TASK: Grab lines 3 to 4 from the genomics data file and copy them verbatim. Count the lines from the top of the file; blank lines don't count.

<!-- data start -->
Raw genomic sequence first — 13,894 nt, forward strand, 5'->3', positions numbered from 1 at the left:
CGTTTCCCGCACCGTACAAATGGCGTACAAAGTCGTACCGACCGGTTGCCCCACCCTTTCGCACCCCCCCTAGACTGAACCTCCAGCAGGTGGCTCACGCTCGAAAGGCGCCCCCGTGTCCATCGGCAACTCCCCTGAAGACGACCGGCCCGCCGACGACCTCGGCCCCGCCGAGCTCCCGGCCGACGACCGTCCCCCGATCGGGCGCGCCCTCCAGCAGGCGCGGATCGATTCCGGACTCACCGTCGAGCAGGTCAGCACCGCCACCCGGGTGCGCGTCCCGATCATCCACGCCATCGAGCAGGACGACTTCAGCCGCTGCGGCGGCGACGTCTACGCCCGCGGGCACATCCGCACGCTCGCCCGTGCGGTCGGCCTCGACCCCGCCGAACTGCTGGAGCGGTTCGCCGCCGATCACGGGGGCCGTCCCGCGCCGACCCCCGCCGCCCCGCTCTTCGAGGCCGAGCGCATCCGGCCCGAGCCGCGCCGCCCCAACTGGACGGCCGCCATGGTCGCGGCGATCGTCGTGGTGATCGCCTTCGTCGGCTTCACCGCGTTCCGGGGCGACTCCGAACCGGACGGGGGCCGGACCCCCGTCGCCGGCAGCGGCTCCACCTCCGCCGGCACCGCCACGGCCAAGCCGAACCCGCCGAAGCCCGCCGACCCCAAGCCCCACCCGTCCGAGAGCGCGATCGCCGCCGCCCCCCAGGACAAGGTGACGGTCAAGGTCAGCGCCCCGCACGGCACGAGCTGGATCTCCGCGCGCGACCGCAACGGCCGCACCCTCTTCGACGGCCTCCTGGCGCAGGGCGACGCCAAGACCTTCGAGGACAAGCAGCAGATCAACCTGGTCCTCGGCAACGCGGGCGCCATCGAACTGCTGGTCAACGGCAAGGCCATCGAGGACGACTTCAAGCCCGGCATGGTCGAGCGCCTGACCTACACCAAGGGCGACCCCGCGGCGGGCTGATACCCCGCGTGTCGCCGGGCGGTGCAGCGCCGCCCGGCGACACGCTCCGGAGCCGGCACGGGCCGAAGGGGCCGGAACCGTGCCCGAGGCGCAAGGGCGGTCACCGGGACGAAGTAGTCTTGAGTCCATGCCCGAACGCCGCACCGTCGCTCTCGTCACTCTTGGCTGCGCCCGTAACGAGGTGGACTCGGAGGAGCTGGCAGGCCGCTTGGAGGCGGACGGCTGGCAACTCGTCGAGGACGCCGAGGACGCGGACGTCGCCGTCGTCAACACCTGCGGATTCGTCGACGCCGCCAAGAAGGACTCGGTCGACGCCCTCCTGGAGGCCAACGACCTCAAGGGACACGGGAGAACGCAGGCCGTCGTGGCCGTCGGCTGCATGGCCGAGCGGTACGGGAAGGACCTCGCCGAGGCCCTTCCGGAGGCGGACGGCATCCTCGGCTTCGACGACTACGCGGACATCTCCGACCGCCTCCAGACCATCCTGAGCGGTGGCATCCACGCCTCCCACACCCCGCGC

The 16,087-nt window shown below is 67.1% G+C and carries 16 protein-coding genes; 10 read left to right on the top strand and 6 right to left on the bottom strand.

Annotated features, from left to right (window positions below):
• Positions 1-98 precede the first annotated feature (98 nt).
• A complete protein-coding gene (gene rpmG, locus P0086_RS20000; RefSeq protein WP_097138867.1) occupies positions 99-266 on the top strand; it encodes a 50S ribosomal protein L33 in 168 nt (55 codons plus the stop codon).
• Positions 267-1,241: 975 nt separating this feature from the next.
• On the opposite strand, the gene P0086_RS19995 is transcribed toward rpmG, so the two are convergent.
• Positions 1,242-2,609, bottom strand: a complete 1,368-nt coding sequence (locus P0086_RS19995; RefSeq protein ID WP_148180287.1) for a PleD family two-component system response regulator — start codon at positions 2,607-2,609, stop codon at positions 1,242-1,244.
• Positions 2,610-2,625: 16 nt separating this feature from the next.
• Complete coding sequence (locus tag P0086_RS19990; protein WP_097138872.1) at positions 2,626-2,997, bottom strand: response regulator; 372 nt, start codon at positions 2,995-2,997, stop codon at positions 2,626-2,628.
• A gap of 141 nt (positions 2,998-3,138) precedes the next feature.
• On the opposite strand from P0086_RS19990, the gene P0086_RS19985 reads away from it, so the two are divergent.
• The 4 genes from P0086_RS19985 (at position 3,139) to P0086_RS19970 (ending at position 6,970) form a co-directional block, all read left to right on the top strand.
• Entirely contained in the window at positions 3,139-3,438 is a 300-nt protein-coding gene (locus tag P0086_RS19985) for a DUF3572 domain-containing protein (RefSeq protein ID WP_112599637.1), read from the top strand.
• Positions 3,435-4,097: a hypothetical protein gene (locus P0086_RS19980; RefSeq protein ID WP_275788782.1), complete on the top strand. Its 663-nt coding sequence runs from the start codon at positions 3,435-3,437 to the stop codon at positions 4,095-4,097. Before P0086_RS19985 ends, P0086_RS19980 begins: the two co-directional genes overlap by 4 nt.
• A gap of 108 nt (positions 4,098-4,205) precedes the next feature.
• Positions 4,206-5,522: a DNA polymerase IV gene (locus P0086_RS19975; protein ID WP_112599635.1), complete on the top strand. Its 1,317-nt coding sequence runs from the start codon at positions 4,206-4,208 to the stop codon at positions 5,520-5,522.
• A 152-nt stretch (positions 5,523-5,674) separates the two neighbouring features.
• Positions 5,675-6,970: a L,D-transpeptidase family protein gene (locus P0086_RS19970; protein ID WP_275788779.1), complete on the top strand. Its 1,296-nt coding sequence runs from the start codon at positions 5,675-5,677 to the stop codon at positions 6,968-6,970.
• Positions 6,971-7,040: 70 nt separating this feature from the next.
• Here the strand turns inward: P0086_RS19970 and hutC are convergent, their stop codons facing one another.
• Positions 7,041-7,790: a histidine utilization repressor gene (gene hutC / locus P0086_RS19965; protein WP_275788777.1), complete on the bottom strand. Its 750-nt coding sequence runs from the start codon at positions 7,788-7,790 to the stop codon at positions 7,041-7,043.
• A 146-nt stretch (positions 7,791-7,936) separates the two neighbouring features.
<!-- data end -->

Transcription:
The 16,087-nt window shown below is 67.1% G+C and carries 16 protein-coding genes; 10 read left to right on the top strand and 6 right to left on the bottom strand.

Annotated features, from left to right (window positions below):